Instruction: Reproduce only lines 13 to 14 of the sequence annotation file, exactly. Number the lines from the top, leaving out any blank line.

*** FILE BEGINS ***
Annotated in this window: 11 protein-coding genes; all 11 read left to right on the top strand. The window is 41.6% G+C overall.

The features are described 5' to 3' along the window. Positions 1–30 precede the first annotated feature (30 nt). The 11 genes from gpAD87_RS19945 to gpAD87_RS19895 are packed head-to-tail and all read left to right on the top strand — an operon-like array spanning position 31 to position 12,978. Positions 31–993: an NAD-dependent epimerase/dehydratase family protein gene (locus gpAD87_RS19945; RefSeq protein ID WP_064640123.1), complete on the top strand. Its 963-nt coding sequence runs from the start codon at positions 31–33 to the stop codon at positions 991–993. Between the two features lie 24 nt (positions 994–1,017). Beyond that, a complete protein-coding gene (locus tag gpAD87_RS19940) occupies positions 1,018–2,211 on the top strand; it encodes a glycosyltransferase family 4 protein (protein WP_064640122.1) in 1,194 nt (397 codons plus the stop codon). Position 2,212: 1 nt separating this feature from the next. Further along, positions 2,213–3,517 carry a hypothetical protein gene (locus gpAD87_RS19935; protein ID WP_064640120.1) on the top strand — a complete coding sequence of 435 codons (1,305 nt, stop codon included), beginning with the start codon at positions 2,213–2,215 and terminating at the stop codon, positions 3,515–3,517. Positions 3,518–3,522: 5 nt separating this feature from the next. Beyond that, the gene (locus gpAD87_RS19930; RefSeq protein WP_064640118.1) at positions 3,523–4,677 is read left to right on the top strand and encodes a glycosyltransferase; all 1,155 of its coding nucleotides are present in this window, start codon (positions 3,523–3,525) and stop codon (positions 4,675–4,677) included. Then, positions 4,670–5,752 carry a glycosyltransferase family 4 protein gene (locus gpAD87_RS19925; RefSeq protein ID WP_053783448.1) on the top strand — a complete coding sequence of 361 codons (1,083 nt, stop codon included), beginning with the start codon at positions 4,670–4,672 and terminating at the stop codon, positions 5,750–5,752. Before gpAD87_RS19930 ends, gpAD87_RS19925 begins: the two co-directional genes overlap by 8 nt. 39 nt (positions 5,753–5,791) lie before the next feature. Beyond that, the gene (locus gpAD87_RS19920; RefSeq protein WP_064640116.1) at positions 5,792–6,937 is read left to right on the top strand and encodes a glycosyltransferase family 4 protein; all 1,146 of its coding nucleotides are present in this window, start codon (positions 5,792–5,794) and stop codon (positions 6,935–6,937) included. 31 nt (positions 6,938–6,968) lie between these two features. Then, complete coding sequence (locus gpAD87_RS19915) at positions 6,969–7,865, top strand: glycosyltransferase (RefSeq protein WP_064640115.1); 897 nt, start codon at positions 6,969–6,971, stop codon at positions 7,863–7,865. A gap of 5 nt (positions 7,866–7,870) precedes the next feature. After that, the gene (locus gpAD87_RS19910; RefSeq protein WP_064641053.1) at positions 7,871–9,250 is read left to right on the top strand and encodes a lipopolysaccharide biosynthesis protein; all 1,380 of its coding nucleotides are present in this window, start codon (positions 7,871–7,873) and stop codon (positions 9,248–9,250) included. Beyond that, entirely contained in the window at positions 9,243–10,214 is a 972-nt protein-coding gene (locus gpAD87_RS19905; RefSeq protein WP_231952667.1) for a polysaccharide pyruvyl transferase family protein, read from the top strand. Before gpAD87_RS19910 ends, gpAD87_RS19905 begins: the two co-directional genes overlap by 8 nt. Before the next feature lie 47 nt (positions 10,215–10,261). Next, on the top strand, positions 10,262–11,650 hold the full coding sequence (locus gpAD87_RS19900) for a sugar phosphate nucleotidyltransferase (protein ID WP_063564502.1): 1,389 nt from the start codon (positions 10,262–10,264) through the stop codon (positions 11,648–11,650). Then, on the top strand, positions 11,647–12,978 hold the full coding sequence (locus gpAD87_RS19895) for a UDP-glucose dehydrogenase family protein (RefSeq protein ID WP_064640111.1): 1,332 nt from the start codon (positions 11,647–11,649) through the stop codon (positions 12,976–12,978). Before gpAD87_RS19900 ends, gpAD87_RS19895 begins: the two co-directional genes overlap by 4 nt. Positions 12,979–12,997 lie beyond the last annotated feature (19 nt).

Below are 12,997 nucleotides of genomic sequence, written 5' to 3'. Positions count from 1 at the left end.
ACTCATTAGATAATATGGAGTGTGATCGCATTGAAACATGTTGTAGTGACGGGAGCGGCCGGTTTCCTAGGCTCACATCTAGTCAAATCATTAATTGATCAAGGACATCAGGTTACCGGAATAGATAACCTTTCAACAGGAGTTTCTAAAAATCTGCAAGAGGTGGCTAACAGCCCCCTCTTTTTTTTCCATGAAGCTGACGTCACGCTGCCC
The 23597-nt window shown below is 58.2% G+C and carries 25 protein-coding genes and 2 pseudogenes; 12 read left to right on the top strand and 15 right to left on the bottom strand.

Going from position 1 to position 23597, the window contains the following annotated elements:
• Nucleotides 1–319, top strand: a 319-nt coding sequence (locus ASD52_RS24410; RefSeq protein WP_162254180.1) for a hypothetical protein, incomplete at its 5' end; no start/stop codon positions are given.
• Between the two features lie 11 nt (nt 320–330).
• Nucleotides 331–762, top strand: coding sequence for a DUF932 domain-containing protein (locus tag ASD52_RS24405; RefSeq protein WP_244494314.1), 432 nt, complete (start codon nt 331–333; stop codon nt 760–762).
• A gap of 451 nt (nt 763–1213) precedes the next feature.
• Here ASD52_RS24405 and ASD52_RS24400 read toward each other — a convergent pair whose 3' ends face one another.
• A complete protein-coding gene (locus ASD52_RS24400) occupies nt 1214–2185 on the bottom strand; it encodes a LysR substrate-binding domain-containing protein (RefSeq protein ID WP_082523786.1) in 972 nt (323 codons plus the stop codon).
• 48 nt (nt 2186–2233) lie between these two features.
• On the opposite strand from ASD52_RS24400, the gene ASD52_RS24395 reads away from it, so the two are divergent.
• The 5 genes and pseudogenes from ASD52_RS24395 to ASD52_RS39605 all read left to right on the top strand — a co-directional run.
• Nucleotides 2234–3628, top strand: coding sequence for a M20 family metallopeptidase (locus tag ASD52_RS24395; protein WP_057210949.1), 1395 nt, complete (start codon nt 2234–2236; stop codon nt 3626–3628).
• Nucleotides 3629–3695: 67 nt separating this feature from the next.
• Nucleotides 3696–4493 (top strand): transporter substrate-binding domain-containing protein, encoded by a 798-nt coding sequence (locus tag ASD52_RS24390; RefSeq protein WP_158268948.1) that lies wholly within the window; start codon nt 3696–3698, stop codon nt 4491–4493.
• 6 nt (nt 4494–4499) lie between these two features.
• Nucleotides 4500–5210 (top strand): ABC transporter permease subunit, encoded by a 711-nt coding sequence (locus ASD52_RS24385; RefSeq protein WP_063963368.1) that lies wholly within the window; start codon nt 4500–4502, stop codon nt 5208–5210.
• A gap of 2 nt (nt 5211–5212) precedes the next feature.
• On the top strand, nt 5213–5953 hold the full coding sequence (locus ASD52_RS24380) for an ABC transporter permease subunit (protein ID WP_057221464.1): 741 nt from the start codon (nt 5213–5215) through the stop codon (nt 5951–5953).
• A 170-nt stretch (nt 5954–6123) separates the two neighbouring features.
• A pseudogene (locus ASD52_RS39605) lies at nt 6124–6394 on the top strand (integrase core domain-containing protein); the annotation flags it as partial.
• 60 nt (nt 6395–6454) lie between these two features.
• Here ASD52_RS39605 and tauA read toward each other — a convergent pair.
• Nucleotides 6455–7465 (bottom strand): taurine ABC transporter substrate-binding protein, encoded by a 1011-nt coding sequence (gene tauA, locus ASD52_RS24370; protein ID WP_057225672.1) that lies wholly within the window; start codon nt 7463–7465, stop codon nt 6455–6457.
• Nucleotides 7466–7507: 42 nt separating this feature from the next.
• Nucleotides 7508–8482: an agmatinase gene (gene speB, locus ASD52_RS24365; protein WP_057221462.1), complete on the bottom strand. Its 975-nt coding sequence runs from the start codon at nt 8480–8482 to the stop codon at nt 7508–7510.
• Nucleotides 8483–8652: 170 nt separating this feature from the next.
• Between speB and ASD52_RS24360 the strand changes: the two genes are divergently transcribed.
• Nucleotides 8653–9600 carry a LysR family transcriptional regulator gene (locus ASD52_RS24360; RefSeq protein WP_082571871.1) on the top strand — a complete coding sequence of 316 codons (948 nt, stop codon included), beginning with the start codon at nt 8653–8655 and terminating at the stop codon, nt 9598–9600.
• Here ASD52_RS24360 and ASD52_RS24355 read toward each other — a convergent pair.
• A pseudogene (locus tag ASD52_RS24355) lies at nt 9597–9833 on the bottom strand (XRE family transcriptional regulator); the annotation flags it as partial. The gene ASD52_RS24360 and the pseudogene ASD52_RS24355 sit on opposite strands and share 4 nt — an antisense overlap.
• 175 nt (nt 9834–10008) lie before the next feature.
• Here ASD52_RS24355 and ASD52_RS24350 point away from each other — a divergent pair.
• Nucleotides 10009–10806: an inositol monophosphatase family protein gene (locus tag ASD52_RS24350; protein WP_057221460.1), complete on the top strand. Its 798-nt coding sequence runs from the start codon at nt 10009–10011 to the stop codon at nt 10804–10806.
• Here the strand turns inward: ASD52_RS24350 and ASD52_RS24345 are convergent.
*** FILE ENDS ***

• 48 nt (nt 2186–2233) lie between these two features.
• On the opposite strand from ASD52_RS24400, the gene ASD52_RS24395 reads away from it, so the two are divergent.